What is the role of aspirin in the treatment of coronary artery atherosclerosis?

Updated: Apr 09, 2021
  • Author: Sandy N Shah, DO, MBA, FACC, FACP, FACOI; Chief Editor: Yasmine S Ali, MD, MSCI, FACC, FACP  more...
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Answer

Previously, the risk of myocardial ischemic events in patients with ACS was shown to be reduced by means of platelet inhibition with the use of aspirin. All patients with documented CAD had been recommended to be treated with daily aspirin, unless contraindicated. More recent trials indicate that aspirin has no role in primary prevention of cardiovascular events. Some studies found no effect of aspirin on cardiovascular risk reduction in long-term primary prevention, whereas others demonstrated the risks of aspirin use outweighed its benefits. [69, 70, 71, 72]

In 2018, three large trials released their findings regarding the use of aspirin for primary prevention in different patient populations. The spirin to educe isk of nitial ascular vents (ARRIVE) trial (N = 12,546) showed aspirin had no effect on all-cause death or cardiovascular outcome in patients with moderate cardiovascular risk. [69] The A S tudy of ardiovascular vents in iabetes (ASCEND) (N = 15,480) found a modest benefit in reducing cardiovascular in patients with diabetes, but there was a relatively significant increased risk of major hemorrhage. [70] The Asp irin in educing vents in the lderly (ASPREE) trial (N = 19,114) revealed that not only did aspirin have no effect on the primary outcome (death, dementia, disability) in elderly patients, but it led to a higher rate of major hemorrhage and the all-cause mortality was actually greater in the group taking aspirin than that of the placebo group. [71, 72] This unexpected finding of higher mortality was primarily atrributed to cancer-related death, which occurred in 3.1% of the aspirin users and in 2.3% of those in the placebo group. [72]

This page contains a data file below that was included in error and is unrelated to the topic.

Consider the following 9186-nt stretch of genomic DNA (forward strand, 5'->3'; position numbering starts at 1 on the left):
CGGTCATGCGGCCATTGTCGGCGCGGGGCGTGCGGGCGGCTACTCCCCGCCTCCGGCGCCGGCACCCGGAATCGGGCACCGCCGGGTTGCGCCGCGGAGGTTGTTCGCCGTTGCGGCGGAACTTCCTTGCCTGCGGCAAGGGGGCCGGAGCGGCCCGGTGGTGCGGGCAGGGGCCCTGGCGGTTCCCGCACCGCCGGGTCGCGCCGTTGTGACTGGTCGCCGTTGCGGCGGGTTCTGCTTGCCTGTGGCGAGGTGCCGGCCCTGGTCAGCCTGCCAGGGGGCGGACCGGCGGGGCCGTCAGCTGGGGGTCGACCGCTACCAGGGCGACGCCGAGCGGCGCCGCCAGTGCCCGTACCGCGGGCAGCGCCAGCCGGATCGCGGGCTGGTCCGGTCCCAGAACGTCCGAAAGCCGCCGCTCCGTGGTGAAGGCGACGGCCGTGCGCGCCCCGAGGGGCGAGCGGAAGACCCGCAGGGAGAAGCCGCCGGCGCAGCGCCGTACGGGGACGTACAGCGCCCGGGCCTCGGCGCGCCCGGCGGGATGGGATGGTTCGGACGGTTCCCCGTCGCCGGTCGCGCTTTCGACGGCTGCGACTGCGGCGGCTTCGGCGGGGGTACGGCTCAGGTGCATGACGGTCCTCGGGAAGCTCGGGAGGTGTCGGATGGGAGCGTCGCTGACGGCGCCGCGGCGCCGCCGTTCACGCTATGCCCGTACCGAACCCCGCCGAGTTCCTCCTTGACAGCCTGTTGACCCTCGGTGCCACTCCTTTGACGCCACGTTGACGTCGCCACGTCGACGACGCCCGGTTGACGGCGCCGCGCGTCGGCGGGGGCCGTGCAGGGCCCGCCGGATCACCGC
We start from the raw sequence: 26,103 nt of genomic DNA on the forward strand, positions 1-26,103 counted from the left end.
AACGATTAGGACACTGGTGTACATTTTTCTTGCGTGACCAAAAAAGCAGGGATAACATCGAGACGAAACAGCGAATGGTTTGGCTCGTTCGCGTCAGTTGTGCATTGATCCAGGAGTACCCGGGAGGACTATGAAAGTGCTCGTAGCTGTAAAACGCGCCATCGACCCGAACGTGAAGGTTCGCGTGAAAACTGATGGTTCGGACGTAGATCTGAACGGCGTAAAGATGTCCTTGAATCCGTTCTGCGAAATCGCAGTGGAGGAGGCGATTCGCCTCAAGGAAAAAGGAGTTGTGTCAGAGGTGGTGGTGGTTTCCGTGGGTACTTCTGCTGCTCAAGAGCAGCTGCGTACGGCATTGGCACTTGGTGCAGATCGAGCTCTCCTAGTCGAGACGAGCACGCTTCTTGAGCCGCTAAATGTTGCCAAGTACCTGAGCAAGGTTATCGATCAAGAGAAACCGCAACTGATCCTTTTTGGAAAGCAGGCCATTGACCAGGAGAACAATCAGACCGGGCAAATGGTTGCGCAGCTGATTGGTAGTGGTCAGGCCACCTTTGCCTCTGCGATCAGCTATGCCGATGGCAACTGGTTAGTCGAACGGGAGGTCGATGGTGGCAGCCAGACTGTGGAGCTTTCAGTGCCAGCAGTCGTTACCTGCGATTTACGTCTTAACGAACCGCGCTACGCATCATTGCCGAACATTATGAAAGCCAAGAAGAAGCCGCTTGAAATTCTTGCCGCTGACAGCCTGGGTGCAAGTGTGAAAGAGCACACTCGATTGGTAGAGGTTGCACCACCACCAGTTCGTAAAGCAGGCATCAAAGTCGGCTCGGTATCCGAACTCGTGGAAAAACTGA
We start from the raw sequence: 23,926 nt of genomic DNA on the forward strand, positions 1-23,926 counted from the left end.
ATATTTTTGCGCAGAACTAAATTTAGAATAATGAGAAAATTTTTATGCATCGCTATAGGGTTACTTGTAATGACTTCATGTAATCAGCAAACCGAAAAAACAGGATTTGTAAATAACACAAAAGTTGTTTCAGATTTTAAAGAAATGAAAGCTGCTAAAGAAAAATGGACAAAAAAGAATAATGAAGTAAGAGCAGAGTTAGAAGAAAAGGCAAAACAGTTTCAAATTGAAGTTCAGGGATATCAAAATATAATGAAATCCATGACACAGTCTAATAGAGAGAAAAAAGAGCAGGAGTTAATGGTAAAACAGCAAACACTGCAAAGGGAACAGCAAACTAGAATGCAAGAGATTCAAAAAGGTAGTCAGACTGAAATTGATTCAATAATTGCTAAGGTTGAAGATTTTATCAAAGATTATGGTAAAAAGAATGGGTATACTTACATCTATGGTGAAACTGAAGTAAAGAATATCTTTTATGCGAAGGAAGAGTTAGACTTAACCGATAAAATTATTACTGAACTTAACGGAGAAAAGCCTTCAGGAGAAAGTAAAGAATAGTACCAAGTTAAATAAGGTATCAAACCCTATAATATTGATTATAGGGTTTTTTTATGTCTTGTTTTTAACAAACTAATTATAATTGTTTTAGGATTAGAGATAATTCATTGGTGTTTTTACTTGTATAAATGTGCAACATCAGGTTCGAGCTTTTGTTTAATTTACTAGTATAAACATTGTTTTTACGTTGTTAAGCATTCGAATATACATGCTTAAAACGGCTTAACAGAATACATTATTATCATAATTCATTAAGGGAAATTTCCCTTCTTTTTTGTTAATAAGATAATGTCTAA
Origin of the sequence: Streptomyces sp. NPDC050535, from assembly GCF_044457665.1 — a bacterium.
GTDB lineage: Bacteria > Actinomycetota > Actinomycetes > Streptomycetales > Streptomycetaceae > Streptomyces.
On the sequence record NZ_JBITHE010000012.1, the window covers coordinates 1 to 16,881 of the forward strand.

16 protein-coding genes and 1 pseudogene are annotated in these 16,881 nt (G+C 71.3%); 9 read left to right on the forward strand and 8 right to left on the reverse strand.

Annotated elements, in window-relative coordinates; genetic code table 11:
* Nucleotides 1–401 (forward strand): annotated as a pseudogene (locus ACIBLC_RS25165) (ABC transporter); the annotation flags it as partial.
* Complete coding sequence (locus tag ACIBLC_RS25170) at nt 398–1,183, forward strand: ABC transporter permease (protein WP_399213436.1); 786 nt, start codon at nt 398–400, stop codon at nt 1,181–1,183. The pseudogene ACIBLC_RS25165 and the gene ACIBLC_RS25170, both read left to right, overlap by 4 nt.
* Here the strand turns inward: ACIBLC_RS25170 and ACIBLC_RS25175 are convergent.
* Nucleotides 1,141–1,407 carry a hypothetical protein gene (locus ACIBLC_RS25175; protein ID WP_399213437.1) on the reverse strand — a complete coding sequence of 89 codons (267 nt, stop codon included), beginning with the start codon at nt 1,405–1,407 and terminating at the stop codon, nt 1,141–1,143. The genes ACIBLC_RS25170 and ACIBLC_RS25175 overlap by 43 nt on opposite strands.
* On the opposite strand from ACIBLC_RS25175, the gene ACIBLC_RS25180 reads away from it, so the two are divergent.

A 2019 systematic review and meta-analysis of data from 13 trials comprising 164,225 individuals without cardiovascular disease to evaluate the association between aspirin use and cardiovascular and bleeding events found a lower risk of cardiovascular events and a higher risk of major bleeding. [73]


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